How The World Backed Polio Into A Corner | WAMU 88.5 - American University Radio

NPR : News

Filed Under:

How The World Backed Polio Into A Corner

The world is close to eliminating polio once and for all.

Just a few decades ago, polio was crippling more than a thousand children each day. Now the paralyzing virus is endemic to only three countries — Afghanistan, Pakistan and Nigeria. And there were just 223 cases globally last year.

This timeline explores how polio went from one of the most feared illnesses in the world to a disease on the ropes.

During the past few decades, governments, foundations and nonprofits have joined forces to train thousands of health workers, immunize millions of kids and develop stronger vaccination systems that are also reaching children with other health services.

Until the transmission of poliovirus is stopped in endemic countries, the threat of outbreaks in other areas of the world remains. Nevertheless, health leaders are aiming to eradicate polio completely by 2018.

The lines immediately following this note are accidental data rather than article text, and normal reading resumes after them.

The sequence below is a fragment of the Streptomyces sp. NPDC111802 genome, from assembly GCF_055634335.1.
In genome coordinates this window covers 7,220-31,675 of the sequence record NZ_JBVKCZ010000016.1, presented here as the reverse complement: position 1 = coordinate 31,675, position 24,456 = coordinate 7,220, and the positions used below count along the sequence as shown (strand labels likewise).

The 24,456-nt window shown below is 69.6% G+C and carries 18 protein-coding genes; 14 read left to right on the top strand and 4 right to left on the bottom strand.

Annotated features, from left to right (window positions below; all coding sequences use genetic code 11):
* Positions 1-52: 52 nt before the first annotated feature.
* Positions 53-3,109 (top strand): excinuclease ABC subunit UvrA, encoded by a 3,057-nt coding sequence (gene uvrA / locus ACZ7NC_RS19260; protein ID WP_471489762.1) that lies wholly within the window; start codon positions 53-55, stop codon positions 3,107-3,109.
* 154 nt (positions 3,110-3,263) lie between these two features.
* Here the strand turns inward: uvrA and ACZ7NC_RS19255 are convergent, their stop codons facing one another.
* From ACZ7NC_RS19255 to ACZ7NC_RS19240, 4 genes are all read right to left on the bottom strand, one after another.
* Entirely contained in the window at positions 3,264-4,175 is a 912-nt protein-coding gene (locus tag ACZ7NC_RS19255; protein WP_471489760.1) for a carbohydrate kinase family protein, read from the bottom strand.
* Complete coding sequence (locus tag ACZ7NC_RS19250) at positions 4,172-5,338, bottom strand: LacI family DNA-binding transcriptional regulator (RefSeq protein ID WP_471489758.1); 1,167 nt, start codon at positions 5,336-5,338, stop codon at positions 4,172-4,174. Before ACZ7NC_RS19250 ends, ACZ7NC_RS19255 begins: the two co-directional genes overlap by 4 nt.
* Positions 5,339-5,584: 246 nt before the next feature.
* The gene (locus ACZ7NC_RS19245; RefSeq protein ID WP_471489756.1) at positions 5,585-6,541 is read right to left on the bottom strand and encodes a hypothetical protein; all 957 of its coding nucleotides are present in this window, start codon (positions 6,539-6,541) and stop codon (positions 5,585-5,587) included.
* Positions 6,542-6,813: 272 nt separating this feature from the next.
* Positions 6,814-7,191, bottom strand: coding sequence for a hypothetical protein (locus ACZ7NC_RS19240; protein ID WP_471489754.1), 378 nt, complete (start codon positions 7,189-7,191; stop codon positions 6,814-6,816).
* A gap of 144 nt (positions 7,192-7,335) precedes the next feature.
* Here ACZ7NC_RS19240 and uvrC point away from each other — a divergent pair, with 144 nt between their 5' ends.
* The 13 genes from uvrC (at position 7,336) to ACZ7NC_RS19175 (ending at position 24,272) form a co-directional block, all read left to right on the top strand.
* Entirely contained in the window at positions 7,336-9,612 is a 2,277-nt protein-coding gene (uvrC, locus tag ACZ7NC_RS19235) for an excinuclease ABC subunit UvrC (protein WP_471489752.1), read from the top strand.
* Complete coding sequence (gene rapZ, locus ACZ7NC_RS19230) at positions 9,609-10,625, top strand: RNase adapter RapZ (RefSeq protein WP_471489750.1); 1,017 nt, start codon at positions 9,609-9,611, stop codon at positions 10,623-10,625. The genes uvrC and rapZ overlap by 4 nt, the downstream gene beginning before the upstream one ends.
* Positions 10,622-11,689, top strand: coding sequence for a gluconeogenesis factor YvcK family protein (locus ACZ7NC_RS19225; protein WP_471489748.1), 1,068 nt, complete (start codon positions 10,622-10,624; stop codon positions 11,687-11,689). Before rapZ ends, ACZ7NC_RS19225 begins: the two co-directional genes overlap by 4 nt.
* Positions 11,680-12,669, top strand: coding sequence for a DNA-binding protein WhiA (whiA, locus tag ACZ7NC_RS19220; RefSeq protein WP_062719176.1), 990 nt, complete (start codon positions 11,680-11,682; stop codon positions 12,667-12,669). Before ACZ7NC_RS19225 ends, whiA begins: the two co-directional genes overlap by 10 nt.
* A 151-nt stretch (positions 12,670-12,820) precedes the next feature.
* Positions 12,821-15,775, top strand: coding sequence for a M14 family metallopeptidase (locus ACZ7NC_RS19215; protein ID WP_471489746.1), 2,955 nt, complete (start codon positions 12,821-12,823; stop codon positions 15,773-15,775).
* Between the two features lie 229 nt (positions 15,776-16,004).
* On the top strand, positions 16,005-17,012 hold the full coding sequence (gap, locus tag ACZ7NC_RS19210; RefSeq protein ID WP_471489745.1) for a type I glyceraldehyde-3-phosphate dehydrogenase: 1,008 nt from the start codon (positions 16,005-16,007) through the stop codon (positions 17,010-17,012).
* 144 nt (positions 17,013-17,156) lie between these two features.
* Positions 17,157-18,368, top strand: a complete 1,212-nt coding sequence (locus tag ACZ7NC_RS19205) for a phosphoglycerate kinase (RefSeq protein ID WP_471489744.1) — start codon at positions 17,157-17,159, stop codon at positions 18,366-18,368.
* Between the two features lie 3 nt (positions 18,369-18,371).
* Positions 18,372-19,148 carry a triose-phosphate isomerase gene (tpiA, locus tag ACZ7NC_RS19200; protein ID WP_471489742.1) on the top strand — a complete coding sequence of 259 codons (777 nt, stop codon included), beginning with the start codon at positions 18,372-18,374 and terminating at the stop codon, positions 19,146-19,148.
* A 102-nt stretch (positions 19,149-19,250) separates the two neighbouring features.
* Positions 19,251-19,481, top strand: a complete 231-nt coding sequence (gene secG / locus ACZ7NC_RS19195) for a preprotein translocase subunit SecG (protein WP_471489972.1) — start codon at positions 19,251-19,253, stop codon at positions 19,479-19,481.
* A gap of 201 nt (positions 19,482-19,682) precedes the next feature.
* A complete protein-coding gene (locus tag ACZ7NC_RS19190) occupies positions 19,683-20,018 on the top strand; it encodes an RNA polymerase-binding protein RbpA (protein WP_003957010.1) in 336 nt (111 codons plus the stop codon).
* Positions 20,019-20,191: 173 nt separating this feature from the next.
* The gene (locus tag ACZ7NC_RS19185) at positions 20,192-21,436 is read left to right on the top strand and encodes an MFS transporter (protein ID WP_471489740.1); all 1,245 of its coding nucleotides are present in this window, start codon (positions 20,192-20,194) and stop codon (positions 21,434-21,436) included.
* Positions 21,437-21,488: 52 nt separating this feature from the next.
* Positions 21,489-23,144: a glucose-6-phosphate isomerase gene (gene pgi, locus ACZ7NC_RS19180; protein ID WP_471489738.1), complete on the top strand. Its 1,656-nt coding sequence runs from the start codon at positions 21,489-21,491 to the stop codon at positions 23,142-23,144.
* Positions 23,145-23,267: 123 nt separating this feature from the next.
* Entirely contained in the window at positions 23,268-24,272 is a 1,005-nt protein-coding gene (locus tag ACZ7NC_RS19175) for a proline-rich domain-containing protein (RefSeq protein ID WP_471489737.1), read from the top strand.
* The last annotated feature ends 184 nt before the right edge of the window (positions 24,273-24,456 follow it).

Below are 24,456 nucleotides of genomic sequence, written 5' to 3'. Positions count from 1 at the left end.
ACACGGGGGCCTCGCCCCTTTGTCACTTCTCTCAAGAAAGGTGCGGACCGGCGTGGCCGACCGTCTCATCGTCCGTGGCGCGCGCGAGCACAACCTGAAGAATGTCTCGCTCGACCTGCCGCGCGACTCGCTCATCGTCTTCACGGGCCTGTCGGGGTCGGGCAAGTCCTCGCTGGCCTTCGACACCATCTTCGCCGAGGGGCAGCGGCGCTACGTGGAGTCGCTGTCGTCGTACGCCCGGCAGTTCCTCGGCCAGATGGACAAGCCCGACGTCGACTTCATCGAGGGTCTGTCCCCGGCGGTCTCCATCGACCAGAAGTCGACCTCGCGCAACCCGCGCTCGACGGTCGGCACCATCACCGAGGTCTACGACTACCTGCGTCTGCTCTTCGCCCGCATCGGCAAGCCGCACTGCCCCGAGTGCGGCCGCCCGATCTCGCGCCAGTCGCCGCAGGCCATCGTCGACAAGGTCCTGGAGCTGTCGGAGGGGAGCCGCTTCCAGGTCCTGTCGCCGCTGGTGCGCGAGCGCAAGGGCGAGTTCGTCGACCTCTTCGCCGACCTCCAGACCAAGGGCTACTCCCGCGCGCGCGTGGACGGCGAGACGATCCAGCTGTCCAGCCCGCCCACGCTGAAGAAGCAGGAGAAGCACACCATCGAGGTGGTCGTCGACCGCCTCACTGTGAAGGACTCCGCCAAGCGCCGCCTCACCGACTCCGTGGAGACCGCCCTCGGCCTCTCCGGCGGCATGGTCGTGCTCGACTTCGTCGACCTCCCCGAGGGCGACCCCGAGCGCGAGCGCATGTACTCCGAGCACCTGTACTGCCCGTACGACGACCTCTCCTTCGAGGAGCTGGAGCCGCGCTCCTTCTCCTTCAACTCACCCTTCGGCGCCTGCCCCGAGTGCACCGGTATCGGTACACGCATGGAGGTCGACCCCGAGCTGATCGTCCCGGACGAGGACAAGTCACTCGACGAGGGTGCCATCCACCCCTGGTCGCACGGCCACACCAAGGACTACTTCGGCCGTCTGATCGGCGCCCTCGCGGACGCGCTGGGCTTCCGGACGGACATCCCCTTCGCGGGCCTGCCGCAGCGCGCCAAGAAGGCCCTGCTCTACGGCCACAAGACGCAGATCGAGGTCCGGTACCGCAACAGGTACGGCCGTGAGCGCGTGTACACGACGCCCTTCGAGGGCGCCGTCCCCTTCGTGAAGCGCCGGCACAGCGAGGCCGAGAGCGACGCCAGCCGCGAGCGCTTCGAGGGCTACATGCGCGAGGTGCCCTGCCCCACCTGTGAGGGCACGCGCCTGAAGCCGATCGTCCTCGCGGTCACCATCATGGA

Author and historian David Oshinsky is chair of history at the University of Texas, Austin. He won the 2006 Pulitzer Prize for his book Polio: An American Story.

Copyright 2013 NPR. To see more, visit http://www.npr.org/.

NPR

After A Ho-Hum Summer, Hollywood Ramps Up For Fall

Until Guardians of the Galaxy came along, this year's box office figures were the worst in years. But critic Bob Mondello says there are bound to be some fall films that get pulses pounding again.
NPR

These 5 Crops Are Still Hand-Harvested, And It's Hard Work

Saffron, vanilla, palm oil, cacao and cottonseed oil are still picked by hand in some parts of the world. Sometimes that manual labor shows up in the price of the food; sometimes it doesn't.
NPR

Guns Boom In 2014 Campaign Ads

Ads with candidates shooting guns are proliferating this year. It can all be traced back to Sen. Joe Manchin's famed 2010 spot "Dead Aim."
NPR

Why Do We Blindly Sign Terms Of Service Agreements?

Audie Cornish talks with University of Chicago Law School professor Omri Ben-Shahar about terms of service agreements for software and websites.

Leave a Comment

Help keep the conversation civil. Please refer to our Terms of Use and Code of Conduct before posting your comments.